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Repository scope and purpose

This repository contains metadata, workflow language files, and corresponding inputs files that describe jobs for computational tools, scripts, and workflows--collectively referred to as 'methods'--used in bioinformatics. The repository focuses on four major pipeline frameworks: Common Workflow Language (CWL), Workflow Description Language (WDL), Nextflow, and Snakemake.

The goal is to document, collect resources, and openly curate methods and usage examples to facilitate easier access and use by life science researchers.

Resources in this repository are divided broadly into three directories: tools, scripts, and workflows. Tools and scripts differ in the format of their metadata and the software that they describe. Tools typically consist stand-alone programs and are more likely to have documentation and versioned releases. Scripts will often call tools, are more specialized, and have parent and child relationships with other scripts--they call or are called by other scripts. Workflows correspond to series of tools and/or scripts that are called and executed in an interdependent manner.

Each method directory has an instances directory where inputs files that describe a job and metadata that describe individual runs can be placed.

Integration with truwl.com

Validated methods contributed to this repository will be made available through truwl.com. Each method will be viewable from its own web page and be made more findable and accessible through search engine queries. Web pages include comments sections and allow logged in users to save their favorite methods and vote on comments. Each method and usage example (job/instance) will also be assigned a unique identifier that can be explicitly referenced. Relationships between, tools, scripts, workflows, and thier input/output files can be explored and tool wrapper files can be downloaded directly from the site. Some workflows can be displayed as interactive graphs from which component tools, scripts, subworkflows, and inputs/outputs can be explored. Many of the workflows described in WDL can be executed, monitored, and shared directly from the site.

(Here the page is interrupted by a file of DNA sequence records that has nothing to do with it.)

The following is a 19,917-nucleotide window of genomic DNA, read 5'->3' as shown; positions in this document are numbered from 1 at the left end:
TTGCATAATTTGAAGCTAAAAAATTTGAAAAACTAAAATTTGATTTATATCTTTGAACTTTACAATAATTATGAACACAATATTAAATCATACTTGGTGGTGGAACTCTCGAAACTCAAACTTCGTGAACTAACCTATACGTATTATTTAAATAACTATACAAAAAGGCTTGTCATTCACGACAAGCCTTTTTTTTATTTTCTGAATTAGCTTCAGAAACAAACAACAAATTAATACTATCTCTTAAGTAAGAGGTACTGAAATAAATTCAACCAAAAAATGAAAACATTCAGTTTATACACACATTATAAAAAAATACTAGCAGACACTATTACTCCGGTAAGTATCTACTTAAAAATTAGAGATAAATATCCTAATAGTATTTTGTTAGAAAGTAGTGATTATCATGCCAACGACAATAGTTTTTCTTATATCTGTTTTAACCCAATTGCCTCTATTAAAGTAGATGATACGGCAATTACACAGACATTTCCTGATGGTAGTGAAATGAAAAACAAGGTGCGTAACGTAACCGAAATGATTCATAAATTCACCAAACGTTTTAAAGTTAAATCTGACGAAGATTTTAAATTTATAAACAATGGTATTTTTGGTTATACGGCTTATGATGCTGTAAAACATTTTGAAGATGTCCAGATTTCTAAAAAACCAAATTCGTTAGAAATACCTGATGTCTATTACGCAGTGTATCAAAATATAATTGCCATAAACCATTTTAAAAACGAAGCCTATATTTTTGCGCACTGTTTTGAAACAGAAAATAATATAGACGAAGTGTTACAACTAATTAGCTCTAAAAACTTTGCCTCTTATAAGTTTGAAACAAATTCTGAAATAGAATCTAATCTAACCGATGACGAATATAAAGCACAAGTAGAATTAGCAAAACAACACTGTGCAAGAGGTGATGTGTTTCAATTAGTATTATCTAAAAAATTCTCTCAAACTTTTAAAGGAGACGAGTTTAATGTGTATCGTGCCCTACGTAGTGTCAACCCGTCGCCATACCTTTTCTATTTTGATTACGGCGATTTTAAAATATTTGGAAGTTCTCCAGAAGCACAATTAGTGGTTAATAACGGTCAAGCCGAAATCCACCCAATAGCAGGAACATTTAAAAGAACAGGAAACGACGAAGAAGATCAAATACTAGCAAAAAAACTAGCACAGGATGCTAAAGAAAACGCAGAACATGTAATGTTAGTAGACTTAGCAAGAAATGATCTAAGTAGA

Repository management with capanno-utils

capanno-utils is a companion Python package to simplify generating and validating content in this repository. Basic use of capanno-utils is described in Getting Started

How to contribute

Contributions including additions to methods as well as corrections and enhancements to existing files and documentation are highly encouraged and can be made through pull requests and issues. See Getting Started to learn how to add new content with the proper directory structure and initialize metadata files.

Repository structure and directory/file names

This repository has three main content directories: tools, scripts, and workflows.

capanno/
├── scripts
├── tools
└── workflows

tools directory structure

The directory structure for a tool is

tools/{toolName}
├── {versionName 1}
│   ├── common
│   │   ├── common-metadata.yaml
│   │   ├── common_file_to_import.yaml
│   │   └── other_common_file_to_import.yml
│   ├── toolName
│   │   ├── instances/
│   │   ├── toolName-subtoolName1-metadata.yaml
│   │   └── toolName-subtoolName1.[cwl | wdl | nf | snakefile]
│   ├── toolName-subtoolName1
│   │   ├── instances/
│   │   ├── toolName-subtoolName1-metadata.yaml